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dc.contributor.advisorRoestenberg, W.J.H.
dc.contributor.authorZeelie, Adelé
dc.date.accessioned2020-06-30T09:02:02Z
dc.date.available2020-06-30T09:02:02Z
dc.date.issued2020
dc.identifier.urihttps://orcid.org/0000-0002-9575-8185
dc.identifier.urihttp://hdl.handle.net/10394/34976
dc.descriptionM Social Work (Forensic Practice), North-West University, Potchefstroom Campusen_US
dc.description.abstractThe credibility and self-efficacy of the forensic social worker as expert witness in the criminal court is an important consideration for the efficacy of witness testimony. The central function of a forensic social worker is to testify as expert witness in the criminal court and this task is multifaceted and require expertise in addition to forensic social work knowledge. Efficacy in this role is determined by the judiciary that demand evidence presentation of corroborative value that is believable and of sufficient influence. Witnesses viewed as a credible source of accurate expert knowledge and adequate belief in their ability to succeed in this role is more influential than a witness lacking in witness credibility and self-efficacy. This study was conducted to investigate witness credibility and self-efficacy perceptions of forensic social workers to contrast these against testifying experience, social work experience, post-graduate education, work context and age. The two central concepts, witness credibility and witness self-efficacy, share theoretical and practical similarities, hence both concepts are required to develop a holistic understanding of efficacious witness testimony. This study represents the first attempt to analyse these concepts from a South African forensic social work perspective. By means of quantitative research the perceptions of 101 forensic practitioners situated in eight participating organisations across South Africa was measured. The Witness Credibility Scale assessed perceptions of witness credibility, defined in terms of trustworthiness, knowledge, confidence and likeability (Brodsky, Griffin, & Cramer, 2010). The Witness Self-Efficacy Scale measured perceptions of witness self-efficacy as represented by poise and communication style (Cramer, 2009). Forensic social workers in this study regard themselves as highly credible expert witnesses with a strong belief in the ability to expedite witness testimony successfully. As expert witnesses, forensic social workers self-report high on trustworthiness, but seem to lack sufficient confidence for the courtroom setting. Forensic practitioners with more court testimony experience believe they are more knowledgeable, trustworthy, credible and effective expert witnesses. Testimony delivery skills, as represented by poise and communication style, consistently appear to predict how knowledgeable, confident and credible the expert witness is viewed by the judiciary. The study concludes that enhanced witness confidence for court appearances may augment overall witness credibility and self-efficacy. Utility of the Witness Credibility and Witness Self-Efficacy Scales was assessed for the South African context.en_US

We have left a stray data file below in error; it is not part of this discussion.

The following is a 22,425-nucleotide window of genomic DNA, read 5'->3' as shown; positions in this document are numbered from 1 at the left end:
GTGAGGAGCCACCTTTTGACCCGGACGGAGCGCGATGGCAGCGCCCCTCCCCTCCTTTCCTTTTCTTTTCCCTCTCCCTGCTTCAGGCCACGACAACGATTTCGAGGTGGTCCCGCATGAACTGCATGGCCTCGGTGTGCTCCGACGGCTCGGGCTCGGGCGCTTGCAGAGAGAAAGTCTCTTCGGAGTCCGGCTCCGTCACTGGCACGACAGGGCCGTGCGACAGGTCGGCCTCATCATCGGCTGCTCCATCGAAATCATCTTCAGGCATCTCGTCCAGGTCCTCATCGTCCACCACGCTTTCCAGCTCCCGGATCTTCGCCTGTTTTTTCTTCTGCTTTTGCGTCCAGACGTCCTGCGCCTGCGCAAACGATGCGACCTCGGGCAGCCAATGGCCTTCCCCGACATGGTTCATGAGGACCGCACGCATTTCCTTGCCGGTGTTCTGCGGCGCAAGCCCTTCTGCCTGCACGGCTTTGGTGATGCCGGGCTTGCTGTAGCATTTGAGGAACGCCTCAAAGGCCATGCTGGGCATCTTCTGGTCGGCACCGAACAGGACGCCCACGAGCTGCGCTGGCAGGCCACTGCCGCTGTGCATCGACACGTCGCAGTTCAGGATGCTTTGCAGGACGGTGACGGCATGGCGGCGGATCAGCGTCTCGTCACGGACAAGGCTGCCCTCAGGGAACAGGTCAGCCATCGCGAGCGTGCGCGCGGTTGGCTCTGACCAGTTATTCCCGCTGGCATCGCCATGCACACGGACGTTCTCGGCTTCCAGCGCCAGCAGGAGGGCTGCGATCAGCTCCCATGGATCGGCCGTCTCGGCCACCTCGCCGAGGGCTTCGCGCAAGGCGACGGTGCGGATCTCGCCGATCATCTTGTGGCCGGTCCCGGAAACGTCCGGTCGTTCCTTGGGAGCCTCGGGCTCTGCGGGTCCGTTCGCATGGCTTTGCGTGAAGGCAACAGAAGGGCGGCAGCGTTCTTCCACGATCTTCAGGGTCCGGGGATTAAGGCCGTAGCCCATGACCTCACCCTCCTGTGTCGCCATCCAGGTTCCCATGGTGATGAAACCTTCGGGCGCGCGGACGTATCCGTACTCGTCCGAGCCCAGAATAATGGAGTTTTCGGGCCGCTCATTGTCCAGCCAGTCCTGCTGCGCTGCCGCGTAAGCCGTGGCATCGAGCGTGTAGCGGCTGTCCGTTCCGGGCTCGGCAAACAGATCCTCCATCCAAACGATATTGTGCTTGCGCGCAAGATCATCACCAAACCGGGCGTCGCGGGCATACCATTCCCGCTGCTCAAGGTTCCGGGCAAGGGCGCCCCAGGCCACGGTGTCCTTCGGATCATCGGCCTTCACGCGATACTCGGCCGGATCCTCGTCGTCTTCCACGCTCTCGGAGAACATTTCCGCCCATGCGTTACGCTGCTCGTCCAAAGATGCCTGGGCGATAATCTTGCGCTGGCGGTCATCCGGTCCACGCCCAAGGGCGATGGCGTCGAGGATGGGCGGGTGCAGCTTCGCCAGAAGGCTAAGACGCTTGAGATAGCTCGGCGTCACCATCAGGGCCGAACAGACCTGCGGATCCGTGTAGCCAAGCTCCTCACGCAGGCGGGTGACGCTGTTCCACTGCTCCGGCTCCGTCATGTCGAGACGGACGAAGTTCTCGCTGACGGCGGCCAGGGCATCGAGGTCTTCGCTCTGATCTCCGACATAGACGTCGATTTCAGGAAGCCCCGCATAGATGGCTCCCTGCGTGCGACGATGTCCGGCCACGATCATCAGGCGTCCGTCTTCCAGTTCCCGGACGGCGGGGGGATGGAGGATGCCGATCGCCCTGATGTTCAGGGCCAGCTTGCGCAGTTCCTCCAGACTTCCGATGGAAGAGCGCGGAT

dc.language.isoenen_US
dc.publisherNorth-West University (South-Africa)en_US
dc.subjectForensic social workeren_US
dc.subjectExpert witnessen_US
dc.subjectWitness credibilityen_US
dc.subjectWitness self-efficacyen_US
dc.titleThe role of qualification, experience and work context in perceptions of credibility and self-efficacy amongst forensic social workers as expert witnessesen_US
dc.typeThesisen_US
dc.description.thesistypeMastersen_US
dc.contributor.researchID13285262 - Roestenberg, Willem Jan Horniage (Supervisor)


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